Rogue archivist Carl Malamud writes, "One of the most important public safety laws in Europe is Dir. 2001/95/EC which regulates general product safety. Public.Resource.Org, in our ongoing quest to make legally-mandated public safety codes available, purchased the German instantiation of 40 of these essential codes and made them available on the Internet. Every country in the EU is required to implement and publish these standards.
"Imagine our surprise when we were served notice to appear in Hamburg District Court in Germany."
You can read the docket here, but some of the highlights are that not only is Public.Resource.Org being sued, but “the person of” Carl Malamud is being sued in an individual capacity. The code people are asking for €50,000 in damages. Additional fines of €250,000 are being requested and, if I can't pay, a maximum total period of detention of two years is possible. I am very pleased to say that the premier German public interest law firm, iRights.Law, will be representing us. The iRights.Law group, and their affiliate iRights.Info, play a similar role to that of EFF in the United States and I'm very grateful for their help.
The code people picked 4 specific standards to sue on, including—believe it or not—the EU-mandated standard DIN EN 1400-1, “Child use and care articles - Soothers for babies and young children - Part 1: General safety requirements and product information.”
That's right, we're being sued for the .DE standard for the safety of the Binky® and other brands of baby pacifiers. Before we posted this important safety standard, you could only read the document if you spent €103.90 for the .DE Binky Code, £140.00 for the .UK Binky Code, or €90.26 for the .FR Binky Code.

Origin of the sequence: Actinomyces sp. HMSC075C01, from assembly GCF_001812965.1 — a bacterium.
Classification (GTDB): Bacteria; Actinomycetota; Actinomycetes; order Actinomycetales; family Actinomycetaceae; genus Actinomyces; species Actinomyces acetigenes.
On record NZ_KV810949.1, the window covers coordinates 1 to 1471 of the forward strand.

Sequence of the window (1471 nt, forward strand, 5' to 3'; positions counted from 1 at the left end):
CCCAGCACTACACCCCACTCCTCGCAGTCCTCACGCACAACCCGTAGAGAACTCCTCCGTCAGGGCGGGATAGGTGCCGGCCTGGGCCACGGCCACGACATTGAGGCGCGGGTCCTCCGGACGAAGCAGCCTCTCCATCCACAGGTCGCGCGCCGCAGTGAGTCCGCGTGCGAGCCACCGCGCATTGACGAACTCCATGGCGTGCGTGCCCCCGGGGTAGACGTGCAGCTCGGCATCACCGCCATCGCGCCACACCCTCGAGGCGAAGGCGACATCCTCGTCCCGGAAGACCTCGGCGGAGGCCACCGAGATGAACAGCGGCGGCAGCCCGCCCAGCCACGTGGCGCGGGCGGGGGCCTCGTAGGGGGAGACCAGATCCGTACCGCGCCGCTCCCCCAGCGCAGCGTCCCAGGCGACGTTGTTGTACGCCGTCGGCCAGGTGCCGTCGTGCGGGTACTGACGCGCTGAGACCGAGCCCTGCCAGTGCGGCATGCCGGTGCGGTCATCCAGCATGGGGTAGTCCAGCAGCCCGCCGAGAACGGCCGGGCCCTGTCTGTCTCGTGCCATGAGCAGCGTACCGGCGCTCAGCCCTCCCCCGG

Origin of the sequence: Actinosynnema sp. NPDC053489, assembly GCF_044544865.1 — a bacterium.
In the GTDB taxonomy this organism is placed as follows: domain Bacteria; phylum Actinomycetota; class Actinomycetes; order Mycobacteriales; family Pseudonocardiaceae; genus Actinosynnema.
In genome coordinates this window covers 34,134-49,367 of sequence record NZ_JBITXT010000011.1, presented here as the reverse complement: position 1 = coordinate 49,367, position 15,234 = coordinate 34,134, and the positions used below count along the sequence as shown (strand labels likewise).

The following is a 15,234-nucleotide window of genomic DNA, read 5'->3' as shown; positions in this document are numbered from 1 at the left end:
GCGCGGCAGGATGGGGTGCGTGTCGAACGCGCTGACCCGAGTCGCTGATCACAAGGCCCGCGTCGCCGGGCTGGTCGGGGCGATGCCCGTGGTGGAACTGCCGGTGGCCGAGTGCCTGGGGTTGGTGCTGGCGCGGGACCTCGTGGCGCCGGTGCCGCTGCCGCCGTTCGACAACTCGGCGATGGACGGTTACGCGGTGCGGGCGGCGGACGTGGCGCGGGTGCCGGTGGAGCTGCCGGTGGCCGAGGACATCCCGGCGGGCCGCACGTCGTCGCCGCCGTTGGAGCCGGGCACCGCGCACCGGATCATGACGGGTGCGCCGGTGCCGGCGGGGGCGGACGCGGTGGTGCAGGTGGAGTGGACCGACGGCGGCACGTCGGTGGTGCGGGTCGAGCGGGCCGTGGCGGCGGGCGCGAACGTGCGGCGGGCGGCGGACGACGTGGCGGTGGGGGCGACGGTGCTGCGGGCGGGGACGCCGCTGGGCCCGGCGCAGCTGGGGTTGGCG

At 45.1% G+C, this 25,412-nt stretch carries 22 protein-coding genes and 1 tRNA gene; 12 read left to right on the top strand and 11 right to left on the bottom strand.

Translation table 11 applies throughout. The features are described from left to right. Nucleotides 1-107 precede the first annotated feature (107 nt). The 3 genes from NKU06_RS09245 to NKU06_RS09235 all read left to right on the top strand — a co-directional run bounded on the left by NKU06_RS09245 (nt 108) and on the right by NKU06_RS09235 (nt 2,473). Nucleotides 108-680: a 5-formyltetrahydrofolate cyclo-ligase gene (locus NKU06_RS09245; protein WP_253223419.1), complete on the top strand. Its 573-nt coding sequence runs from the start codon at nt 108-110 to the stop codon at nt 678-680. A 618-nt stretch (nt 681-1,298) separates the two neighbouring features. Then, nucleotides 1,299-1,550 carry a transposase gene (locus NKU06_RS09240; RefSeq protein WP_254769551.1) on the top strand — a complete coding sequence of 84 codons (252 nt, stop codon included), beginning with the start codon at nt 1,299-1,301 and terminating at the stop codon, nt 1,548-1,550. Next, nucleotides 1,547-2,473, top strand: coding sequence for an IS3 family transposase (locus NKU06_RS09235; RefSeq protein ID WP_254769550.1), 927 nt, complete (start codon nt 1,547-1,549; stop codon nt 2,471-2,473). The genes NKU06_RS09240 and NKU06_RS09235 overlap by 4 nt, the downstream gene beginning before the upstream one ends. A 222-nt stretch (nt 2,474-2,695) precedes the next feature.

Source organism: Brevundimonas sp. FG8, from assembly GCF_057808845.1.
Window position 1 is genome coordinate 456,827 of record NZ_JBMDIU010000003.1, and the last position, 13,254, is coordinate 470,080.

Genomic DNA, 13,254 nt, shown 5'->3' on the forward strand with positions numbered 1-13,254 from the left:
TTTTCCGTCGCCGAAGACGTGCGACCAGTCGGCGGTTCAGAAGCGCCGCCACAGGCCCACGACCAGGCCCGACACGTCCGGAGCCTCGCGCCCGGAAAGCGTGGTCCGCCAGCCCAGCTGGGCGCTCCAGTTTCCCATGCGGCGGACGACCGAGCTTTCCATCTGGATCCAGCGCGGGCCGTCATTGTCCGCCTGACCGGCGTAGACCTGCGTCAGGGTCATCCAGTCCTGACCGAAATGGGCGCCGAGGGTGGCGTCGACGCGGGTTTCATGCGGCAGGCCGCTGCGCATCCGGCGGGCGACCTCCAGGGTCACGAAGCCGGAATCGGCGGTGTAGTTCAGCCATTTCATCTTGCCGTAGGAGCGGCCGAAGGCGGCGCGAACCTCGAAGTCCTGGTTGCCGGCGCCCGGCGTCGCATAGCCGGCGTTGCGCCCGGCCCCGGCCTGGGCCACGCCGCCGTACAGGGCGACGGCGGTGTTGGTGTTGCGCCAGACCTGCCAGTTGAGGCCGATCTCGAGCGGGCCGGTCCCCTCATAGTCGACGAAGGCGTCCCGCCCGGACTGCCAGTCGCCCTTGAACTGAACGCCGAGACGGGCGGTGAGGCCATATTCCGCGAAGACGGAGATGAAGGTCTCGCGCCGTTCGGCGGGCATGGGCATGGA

As the people suing us say in their press release about this important standard:
“Babies fall asleep faster when they can suck on a soother. However, the consequences could well be fatal if a child were to swallow its dummy. Safety requirements relating to the physical and chemical quality of soothers are dealt with in DIN EN 1400-1 ff. Soothers wishing to conform to this standard must have a shield with at least two holes allowing the baby to continue to breathe in the event of the soother becoming lodged in its mouth.”
Sounds kind of important, don't you think?
The standards we posted for product safety from Germany are just one of several such collections we've posted that are mandated by the European Union:
* From Bulgaria, we've posted the EU-mandated standards for agricultural and forest machinery as well as train safety and interoperability.
* From France, the EU-mandated standards for toy safety and green packaging.
* From Ireland, the EU-mandated standards for medical implants.
* From Italy, the EU-mandated standards for food processing machinery.
* From Latvia, the EU-mandated standards for earth-moving machinery, garden equipment, and hand-held tools.
* From Serbia, the EU-mandated standards for personal protective equipment.
* From the United Kindom, all UK national annexes to the Eurocode and crucial standards for the safety of baby carriages and access to buildings by disabled people.
* The entire EU-mandated building code, the Eurocode, which has been transformed into valid HTML with SVG graphics and properly-encoded mathematical formulas.
Citizens of the world have the right to read the public safety codes that govern the safety of our modern technical society. Our work in Europe joins the complete collection of standards from India and our extensive collection of US-mandated public safety standards at the Federal and state levels, as well as numerous standards from around the world. Our goal is that all of the standards that are required by law become available to the citizens of the world so that the rule of law becomes real for all of us. You can't require a license to speak the law, you shouldn't have to have a credit card to read the law.
Be an informed citizen. Copy that code.